Operation Bot Roast II
‘Bot Roast II’
Cracking Down on Cyber Crime
It’s the season for online shopping and spending, and you’ll be glad to know that we’ve stepped up our fight against one of the most serious cyber security threats just in time for the holidays.
That threat involves what are called ‘botnets’—armies of personal computers taken over by cyber criminals and used on the sly to commit all kinds of mischief, from identity theft to denial of service attacks to massive spam campaigns. Bah, humbug.
In June, we announced the first phase of Operation Bot Roast, which pinpointed more than a million victimized computers and charged a number of individuals around the country with various cyber-related crimes.
Today, we’re announcing part two of this operation, with more results:
- Three new indictments, including two this past month. In one case, we uncovered a denial of service attack on a major university in the Philadelphia area and then knocked out much of the botnet by disrupting its ability to talk to other computers.
- Two previously charged criminals who pled guilty, including a California man who is a well known member of the botnet underground.
- The sentencing of three others, including a pair of men who launched a major phishing scheme targeting a Midwest bank that led to millions of dollars in losses.
Our investigations spanned the country, including our field offices in Cincinnati, Detroit, Jacksonville, Los Angeles, Philadelphia, Sacramento, and Washington, D.C., which worked closely with a great many partners, including the Secret Service and Immigrations Customs Enforcement.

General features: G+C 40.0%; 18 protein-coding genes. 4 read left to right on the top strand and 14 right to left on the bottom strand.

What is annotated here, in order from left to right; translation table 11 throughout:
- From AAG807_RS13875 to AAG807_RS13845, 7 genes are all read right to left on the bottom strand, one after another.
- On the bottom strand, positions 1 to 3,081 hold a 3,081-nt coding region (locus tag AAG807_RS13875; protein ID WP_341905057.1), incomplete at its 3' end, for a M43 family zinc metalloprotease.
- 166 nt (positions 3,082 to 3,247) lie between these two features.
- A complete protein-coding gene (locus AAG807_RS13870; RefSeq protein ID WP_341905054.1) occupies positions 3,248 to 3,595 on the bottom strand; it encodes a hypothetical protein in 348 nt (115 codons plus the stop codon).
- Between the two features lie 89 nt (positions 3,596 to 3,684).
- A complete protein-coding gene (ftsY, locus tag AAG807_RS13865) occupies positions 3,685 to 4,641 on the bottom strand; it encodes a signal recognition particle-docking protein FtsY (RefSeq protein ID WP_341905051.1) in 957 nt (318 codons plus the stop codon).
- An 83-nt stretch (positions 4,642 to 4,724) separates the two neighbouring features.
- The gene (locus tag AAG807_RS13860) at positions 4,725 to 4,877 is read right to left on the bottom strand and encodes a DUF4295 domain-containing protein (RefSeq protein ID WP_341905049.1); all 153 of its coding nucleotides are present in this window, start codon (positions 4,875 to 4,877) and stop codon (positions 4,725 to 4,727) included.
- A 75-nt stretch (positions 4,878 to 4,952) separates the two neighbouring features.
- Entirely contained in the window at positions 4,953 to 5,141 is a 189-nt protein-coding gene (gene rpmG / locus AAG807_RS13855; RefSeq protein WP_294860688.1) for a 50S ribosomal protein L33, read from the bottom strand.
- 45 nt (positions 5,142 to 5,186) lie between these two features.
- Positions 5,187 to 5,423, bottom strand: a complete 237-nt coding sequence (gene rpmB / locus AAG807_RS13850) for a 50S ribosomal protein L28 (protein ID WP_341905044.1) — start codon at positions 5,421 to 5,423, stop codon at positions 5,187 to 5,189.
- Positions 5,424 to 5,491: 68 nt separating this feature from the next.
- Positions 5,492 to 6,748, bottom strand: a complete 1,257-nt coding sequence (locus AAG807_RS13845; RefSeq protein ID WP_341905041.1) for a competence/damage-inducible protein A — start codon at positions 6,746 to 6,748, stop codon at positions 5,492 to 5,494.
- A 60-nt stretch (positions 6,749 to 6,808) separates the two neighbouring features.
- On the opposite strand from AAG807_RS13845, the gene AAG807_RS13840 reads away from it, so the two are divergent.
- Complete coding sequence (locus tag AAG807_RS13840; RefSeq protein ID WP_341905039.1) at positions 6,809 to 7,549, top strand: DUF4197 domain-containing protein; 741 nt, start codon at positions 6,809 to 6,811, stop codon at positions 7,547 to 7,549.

And these cases spanned the globe, involving information sharing and coordination with international colleagues like the New Zealand police. This week, authorities there conducted a search of the residence of the supposed ringleader of an elite global botnet coding group who goes by the cyber name of “AKILL.”
The collective toll revealed so far in our operation has been significant, both at a national level and a personal level. To date, we’ve uncovered more than $20 million in economic losses. In one case, a victim confirmed damages of nearly $20,000 in denial of service attacks via botnets.
Our work continues, but not without a familiar message for every consumer and computer user: please practice safe cyber security. At a minimum, that means using and updating anti-virus software, installing a firewall, not opening unknown e-mail attachments, and using strong passwords. There are plenty more tips and guidelines here for you to learn more (see the inset box).
And, as always, we encourage you to report cyber frauds and attacks to your local police, to your local FBI office, or to our Internet Crime Complaint Center.